The Independent – Search for Windrush boat anchor lost after shipwreck

Search for Windrush boat anchor lost after shipwreck

Plans to find and recover the anchor from the HMT Empire Windrushhave been unveiled on the 75th anniversary of the ship arriving in the UK with hundreds of Caribbean migrants in 1948.

The newly-formed Windrush Anchor Foundation has launched a campaign to raise £1 million for the anchor’s recovery for the ship which sank off the coast of Algeria after making its final voyage in 1954 and catching fire.

Funds will be used to locate the wreck and the 1.5 tonne anchor will then be lifted and brought back to the UK to be conserved and to go on permanent display, foundation members have said.

Campaigners have described this undertaking as a fitting way to honour the many people who had answered Britain’s call to help rebuild the country after World War II’s ruin.

Patrick Vernon, trustee of the Windrush Anchor Foundation, said: “The arrival of the Windrush, 75 years ago, has come to symbolise the beginning of Britain’s evolution into a modern and prosperous multicultural country.

“Our project will bring the Windrush anchor back to Britain. It will become the centrepiece of a public monument to the Windrush generation and their contribution to this country. And we will help to ensure that the Windrush story is never forgotten.”

The shipwreck now lies 2,600 metres below the surface of the Mediterranean Sea.

The foundation is aiming to raise funds with a mix of public and corporate donations, starting with a GoFundMe campaign launched today.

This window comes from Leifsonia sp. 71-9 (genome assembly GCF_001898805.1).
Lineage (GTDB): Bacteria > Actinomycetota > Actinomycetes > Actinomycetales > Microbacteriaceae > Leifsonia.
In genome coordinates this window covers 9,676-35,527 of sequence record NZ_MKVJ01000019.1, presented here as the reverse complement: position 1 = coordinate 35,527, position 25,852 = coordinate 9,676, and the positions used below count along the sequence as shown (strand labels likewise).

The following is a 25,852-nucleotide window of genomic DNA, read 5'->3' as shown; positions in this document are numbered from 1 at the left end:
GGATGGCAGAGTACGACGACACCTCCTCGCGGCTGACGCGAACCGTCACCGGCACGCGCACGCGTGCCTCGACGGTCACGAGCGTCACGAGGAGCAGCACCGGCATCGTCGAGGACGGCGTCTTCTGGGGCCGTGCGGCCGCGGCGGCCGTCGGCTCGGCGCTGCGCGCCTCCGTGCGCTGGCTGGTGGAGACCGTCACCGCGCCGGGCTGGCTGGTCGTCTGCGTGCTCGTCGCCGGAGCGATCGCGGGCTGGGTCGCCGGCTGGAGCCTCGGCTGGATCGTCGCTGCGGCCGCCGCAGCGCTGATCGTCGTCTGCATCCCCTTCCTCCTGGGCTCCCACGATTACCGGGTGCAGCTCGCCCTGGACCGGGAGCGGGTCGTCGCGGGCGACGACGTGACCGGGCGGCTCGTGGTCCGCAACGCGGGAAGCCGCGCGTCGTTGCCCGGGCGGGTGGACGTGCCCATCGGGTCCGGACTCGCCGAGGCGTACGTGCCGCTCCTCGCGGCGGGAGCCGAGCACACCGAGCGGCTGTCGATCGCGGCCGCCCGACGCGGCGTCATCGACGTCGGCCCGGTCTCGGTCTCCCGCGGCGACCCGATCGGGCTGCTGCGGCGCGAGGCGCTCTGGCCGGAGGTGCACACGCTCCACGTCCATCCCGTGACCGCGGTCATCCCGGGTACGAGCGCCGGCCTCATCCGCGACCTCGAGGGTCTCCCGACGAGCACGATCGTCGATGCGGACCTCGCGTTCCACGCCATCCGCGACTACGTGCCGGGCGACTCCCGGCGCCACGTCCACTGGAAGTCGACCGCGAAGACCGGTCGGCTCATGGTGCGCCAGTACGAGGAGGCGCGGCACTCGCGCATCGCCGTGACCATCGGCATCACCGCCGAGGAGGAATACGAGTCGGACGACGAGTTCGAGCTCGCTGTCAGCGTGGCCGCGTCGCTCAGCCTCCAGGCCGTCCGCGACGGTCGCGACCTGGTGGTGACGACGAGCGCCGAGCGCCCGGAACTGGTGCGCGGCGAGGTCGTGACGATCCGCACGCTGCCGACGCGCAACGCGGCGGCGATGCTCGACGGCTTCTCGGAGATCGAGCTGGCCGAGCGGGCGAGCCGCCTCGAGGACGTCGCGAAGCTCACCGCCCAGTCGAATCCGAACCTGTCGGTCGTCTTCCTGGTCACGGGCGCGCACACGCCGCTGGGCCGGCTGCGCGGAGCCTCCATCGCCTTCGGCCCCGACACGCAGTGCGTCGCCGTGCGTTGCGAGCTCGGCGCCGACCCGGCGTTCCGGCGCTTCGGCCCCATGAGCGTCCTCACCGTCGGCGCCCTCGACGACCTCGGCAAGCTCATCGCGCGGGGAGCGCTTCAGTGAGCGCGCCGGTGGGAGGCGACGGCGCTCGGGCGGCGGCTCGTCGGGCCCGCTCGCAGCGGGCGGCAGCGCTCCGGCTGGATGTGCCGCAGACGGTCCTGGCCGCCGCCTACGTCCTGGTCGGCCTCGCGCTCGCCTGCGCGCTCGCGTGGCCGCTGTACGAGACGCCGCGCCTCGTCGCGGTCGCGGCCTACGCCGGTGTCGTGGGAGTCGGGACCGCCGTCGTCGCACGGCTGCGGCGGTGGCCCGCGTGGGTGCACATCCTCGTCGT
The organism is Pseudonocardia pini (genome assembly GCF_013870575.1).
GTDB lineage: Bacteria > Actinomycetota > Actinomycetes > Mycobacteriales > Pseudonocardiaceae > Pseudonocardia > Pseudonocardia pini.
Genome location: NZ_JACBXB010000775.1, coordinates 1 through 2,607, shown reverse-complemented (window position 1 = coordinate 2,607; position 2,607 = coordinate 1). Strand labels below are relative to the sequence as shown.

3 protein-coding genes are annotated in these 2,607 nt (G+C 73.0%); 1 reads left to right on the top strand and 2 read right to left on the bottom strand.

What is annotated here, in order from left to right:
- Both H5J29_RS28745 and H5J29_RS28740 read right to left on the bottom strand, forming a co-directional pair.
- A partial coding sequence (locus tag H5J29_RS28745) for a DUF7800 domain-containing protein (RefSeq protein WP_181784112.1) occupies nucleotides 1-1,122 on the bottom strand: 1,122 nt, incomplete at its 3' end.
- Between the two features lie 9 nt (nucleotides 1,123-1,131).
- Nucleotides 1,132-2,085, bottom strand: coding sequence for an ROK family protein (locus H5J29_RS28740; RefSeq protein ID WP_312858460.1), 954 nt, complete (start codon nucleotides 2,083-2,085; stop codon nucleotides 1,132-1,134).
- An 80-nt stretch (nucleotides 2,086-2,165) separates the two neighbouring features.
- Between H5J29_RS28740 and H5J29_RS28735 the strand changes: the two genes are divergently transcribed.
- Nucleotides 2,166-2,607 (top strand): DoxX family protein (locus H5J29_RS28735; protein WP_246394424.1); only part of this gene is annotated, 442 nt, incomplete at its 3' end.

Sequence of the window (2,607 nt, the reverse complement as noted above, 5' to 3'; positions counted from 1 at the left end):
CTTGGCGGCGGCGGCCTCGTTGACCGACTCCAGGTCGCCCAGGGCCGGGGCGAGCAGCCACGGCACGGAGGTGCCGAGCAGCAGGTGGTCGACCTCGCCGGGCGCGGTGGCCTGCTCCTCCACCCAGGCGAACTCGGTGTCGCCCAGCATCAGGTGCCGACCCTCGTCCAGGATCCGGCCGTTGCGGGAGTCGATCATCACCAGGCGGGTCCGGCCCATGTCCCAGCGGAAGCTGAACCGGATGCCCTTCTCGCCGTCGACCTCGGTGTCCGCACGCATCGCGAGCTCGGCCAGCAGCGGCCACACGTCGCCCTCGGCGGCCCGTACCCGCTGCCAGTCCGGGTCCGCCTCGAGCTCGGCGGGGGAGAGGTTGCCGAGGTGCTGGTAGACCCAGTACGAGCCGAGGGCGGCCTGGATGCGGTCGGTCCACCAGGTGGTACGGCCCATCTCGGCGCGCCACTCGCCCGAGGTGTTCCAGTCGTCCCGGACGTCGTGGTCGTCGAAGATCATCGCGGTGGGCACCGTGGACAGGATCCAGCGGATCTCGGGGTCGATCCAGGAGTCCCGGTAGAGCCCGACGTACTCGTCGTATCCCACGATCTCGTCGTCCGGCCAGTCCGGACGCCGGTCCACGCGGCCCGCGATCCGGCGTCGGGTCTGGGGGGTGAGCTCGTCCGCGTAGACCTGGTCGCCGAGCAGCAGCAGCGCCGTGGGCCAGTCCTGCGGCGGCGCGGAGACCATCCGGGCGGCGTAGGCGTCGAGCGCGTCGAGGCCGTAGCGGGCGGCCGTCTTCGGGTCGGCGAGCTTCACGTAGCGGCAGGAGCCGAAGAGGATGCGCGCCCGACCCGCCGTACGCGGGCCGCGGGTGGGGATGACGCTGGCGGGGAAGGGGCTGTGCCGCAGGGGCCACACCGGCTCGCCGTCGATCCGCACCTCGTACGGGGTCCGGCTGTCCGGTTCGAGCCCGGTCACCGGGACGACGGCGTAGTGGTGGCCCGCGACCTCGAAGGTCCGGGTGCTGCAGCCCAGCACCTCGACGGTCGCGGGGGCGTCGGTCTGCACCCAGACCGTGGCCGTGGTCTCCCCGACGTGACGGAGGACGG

Extensive research and preparations have been made to ensure the practical feasibility of the project. During the conservation period, expected to take at least a year, a jury-led competition will be held to select the winning monument design.

Michael King, foundation trustee and the son of the Windrush Foundation founder Sam King MBE, said: “It’s a privilege to be part of the Foundation. My father would have thought of the anchor as keeping the ship in the right place once docked, as Jesus is the anchor of our Christian faith. So, the Windrush anchor will be the symbolic anchor for the Windrush generation keeping us steady.”

The trustees of the Foundation are the social commentator and campaigner Patrick Vernon OBE, Julian Clark – Vice President and Senior Legal Advisor for Gard (UK) limited, The Independent’s Race Correspondent Nadine White, Reverend Michael King, Marie van der Zyl OBE President of the Board of Deputies of British Jews, and shipwreck hunter David Mearns of Blue Water Recoveries Ltd.

Meanwhile, commemorations and celebrations are taking place across the country to mark what has been described as a “bittersweet” 75th Windrush anniversary.

The King will attend a service for young people in Windsor, a carnival procession will take place in Brixton where many of the Caribbean community settled, and the Windrush flag will be flown in locations including the Houses of Parliament.

A commemorative service will also take place at London’s Southwark Cathedral on Thursday, while events will be held at the Port of Tilbury, on Windrush Square in Brixton and in various parts of the country.

In 2018, it came to light that many British citizens, mostly from the Caribbean, had been threatened with detention and deportation despite having the right to live in the UK.

Many of those affected are still awaiting compensation.

On Wednesday, it emerged that hundreds of long-term sick and mentally ill people from the Windrush generation were sent back to the Caribbean in what has been described as a “historic injustice” inflicted upon Black Caribbean people.

Formerly classified documents reveal at least 411 people were sent back between the 1950s and the early 1970s, under a scheme that was meant to be voluntary.